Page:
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Our motto: "Critical thinking in the cheap seats." Unbiased, honest classical music and opera opinions, occasional obituaries and classical news reporting, since 2007. All written content © 2019 by Paul J. Pelkonen. For more about Superconductor, visit this link. For advertising rates, click this link. Follow us on Facebook.

Tuesday, October 26, 2010

Opera Review: Roberto Alagna Sparks OONY Return

Roberto Alagna, posing with his wax likeness at Madame Tussaud's.
The Opera Orchestra of New York is back, and it's about damn time.

The OONY made a welcome return to Carnegie Hall last night with a double-header of Cavalleria Rusticana and the little-known Massenet opera La Navarraise. The ensemble, which specializes in "opera in concert" (performed without scenery and sets) is a treasured New York institution. But financial problems forced the group to "go dark" following a 2008 performance of Rimsky-Korsakov's The Golden Cockerel. Monday night's concert marked the first OONY concerts since the aborted 2008 season, and the Carnegie Hall debut of tenor Roberto Alagna.

Mr. Alagna sang with warmth and power as Turiddu. He sang a lyric, uplifting Siciliana from offstage during the prelude, singing well during this high, exposed music. Although the tenor held on to his score for most of the evening, his finest moments came in the emotional farewell to Mamma Lucia (Mignon Dunn) when the superstar singer left the sheet music behind and remembered to act.

Cav was stolen by Maria Guleghina, as Santuzza. For once able to sing while standing in front of the orchestra, Ms. Guleghina sounded positively liberated. Her duets with Mr. Alagna and Ms. Dunn were highlights of the performance. Baritone Carlos Almaguer shouted his way theough the "Carter's Song", but settled down after the intermezzo to deliver a fine performance as Alfio.

Massenet's La Navarraise is a wartime opera, written as a French response to the verismo craze of the 1890s. It premiered just two years after the first Paris performances of Cavalleria Rusticana. Although it was occasionally paired with Cav a century ago, "Nav" fell out of the repertory because of its short length and heavy orchestral requirements. Among other effects, Massenet calls for offstage percussion, trumpets, and gunshots.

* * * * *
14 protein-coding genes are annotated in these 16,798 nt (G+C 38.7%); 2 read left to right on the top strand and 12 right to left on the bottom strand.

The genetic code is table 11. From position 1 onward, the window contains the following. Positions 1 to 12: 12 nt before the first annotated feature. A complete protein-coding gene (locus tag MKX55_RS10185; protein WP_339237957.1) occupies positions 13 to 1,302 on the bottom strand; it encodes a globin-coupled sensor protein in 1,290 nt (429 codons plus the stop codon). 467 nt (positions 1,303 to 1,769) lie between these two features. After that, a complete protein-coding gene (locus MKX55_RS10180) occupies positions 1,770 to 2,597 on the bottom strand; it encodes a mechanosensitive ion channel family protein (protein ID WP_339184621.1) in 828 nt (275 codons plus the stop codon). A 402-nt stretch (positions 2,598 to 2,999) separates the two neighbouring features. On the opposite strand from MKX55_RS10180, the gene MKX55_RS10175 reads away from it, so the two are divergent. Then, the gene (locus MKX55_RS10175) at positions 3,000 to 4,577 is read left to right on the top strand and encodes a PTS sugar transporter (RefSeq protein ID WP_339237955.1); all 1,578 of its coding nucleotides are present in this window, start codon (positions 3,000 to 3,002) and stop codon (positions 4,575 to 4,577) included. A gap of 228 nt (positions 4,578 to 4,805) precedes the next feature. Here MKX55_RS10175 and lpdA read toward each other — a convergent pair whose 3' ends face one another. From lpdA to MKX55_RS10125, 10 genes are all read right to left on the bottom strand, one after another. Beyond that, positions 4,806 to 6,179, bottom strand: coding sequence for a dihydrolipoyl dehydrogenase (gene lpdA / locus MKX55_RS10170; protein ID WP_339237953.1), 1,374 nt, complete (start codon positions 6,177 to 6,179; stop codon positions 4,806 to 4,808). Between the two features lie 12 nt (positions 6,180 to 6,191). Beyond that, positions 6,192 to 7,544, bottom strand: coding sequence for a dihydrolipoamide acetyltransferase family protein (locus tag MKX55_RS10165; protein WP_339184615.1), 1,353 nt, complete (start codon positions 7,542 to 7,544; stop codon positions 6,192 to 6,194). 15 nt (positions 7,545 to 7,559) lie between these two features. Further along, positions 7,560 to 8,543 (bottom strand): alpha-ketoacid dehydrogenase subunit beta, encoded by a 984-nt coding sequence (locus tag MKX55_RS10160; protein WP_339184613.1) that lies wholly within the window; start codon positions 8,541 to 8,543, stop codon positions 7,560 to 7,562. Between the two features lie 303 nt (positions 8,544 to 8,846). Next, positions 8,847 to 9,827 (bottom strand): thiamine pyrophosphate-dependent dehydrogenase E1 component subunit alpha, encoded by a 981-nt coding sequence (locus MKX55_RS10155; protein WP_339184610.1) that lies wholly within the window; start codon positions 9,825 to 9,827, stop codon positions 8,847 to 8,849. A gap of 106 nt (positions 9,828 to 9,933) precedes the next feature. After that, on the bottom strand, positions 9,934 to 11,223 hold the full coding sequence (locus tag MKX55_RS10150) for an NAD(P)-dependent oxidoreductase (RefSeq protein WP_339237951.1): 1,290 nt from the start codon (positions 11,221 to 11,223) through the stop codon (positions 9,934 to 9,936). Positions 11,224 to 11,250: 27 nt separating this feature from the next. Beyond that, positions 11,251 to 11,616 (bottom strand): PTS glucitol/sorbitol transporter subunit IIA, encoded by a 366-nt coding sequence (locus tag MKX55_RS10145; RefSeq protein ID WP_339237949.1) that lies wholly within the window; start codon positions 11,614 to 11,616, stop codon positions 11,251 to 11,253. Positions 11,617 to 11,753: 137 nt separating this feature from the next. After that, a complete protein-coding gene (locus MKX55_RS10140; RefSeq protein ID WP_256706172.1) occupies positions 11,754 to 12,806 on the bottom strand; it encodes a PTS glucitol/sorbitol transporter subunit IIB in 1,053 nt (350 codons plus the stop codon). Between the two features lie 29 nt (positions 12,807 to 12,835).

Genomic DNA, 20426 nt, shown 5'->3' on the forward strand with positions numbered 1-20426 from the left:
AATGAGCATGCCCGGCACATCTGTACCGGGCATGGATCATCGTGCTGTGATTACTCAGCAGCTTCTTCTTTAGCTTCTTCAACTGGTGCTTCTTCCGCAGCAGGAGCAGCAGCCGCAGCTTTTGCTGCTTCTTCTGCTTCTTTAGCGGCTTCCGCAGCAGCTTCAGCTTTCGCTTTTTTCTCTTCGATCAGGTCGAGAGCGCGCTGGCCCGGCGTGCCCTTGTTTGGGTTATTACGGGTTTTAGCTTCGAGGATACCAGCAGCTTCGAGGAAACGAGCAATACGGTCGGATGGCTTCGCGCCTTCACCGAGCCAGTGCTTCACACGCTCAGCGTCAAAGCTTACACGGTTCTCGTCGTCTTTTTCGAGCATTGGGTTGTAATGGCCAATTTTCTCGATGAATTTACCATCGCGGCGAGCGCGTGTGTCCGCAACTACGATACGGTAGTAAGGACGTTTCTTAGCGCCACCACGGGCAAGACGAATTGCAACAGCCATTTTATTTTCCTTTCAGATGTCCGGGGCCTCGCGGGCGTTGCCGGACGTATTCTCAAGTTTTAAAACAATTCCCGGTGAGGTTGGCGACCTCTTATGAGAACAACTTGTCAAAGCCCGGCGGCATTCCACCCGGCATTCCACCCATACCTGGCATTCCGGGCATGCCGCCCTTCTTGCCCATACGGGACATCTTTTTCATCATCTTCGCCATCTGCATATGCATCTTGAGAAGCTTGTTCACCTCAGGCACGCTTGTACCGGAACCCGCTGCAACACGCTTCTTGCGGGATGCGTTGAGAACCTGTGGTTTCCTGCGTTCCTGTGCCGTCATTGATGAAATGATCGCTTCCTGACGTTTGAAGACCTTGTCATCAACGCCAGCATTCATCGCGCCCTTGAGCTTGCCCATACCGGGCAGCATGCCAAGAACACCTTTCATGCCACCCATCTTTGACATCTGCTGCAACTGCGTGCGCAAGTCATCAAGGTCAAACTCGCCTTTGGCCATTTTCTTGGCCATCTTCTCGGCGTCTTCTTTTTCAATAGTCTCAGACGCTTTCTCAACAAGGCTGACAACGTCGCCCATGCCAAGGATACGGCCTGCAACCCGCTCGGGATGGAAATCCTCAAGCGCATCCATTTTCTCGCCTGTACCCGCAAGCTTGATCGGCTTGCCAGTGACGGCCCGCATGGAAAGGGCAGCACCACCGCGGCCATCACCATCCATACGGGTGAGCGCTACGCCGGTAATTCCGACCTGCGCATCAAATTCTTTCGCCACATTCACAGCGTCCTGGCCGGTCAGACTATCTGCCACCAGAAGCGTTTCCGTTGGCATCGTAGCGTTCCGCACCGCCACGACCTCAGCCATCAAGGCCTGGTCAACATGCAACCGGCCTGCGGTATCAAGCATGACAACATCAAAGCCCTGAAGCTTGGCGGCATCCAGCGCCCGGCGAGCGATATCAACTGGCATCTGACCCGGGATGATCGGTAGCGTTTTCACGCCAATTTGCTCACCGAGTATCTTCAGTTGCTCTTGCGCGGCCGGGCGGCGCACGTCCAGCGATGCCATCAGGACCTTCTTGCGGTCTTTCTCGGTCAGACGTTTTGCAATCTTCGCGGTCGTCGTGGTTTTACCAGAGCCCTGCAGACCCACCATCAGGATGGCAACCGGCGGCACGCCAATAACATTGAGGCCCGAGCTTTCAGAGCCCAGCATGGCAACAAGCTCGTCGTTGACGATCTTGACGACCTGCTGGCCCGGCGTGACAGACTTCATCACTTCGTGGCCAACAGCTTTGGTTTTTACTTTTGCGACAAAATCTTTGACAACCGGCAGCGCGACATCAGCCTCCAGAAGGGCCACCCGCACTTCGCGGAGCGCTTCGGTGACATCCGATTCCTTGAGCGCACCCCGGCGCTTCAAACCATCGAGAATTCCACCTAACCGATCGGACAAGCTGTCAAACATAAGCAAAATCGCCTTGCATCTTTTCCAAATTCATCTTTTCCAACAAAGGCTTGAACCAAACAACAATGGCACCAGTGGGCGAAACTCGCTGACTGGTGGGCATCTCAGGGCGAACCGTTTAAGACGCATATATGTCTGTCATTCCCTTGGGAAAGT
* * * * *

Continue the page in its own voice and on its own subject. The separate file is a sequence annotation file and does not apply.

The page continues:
This performance saw the reunion of Mr. Alagna with mezzo Elina Garanca, his co-star from last year's Carmen at the Met. As Anita, a soldier's girlfriend turned into a vicious battlefield assassin in order to get married, Ms. Garanca combined acting ability with a stellar vocal technique. She walked the path: from innocence, to heartbreak, to avenging, knife-wielding angel, with utter fearlessness.

Ms. Garanca and Mr. Alagna continue to share strong onstage chemistry. This, and the fact that this tenor always sounds more comfortable when singing in French helped make their love scenes together moving, and his death scene all the more potent. The presence of stellar Met bass Ildar Abdrazakov and fine baritone Brian Kontes rounded out a fine cast.

Alberto Veronesi is about to be appointed the new Principal Conductor of the OONY (starting in 2011) and it looks like the orchestra will be in good shape. He conducted both operas with vigor and drive. By bringing out the subtle moments in these not-so-subtle works, Mr. Veronesi succeeded in creating a 'theater of the mind' on the bare Carnegie stage. He was helped by the New York Choral Artists. Their fine ensemble singing contributed to that theatrical illusion, one which has been missed on the New York operatic scene.

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